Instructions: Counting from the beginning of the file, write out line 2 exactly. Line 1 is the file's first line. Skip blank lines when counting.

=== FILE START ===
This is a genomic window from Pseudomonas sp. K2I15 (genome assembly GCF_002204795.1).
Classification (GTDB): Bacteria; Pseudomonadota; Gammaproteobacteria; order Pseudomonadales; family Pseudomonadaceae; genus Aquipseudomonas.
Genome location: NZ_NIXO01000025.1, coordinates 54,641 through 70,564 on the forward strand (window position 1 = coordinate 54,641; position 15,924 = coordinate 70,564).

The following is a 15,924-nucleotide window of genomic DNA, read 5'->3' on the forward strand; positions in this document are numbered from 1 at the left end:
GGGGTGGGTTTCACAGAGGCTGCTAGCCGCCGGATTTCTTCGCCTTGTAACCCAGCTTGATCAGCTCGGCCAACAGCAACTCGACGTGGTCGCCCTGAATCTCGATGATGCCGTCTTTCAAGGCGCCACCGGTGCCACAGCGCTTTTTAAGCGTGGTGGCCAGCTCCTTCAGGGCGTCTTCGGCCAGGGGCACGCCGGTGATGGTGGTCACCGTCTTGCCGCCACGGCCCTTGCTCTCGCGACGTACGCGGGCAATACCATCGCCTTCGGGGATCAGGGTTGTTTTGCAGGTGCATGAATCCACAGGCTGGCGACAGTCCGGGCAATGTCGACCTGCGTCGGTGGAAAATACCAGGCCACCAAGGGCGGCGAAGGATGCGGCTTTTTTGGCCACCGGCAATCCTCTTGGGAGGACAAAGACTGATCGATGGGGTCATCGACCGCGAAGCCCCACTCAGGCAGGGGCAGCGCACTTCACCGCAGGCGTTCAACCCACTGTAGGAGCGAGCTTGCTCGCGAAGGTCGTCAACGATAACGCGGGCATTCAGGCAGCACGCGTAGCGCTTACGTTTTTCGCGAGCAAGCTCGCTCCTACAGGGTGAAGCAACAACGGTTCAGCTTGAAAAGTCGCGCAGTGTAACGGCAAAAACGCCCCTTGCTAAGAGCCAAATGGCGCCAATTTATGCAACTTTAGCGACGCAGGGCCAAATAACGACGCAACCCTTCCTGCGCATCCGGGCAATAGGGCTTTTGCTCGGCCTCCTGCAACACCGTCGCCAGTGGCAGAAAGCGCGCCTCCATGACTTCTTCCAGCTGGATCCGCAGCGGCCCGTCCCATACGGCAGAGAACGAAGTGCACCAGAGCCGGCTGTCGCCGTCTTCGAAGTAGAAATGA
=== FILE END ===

Classification (GTDB): Bacteria; Pseudomonadota; Gammaproteobacteria; order Pseudomonadales; family Pseudomonadaceae; genus Aquipseudomonas.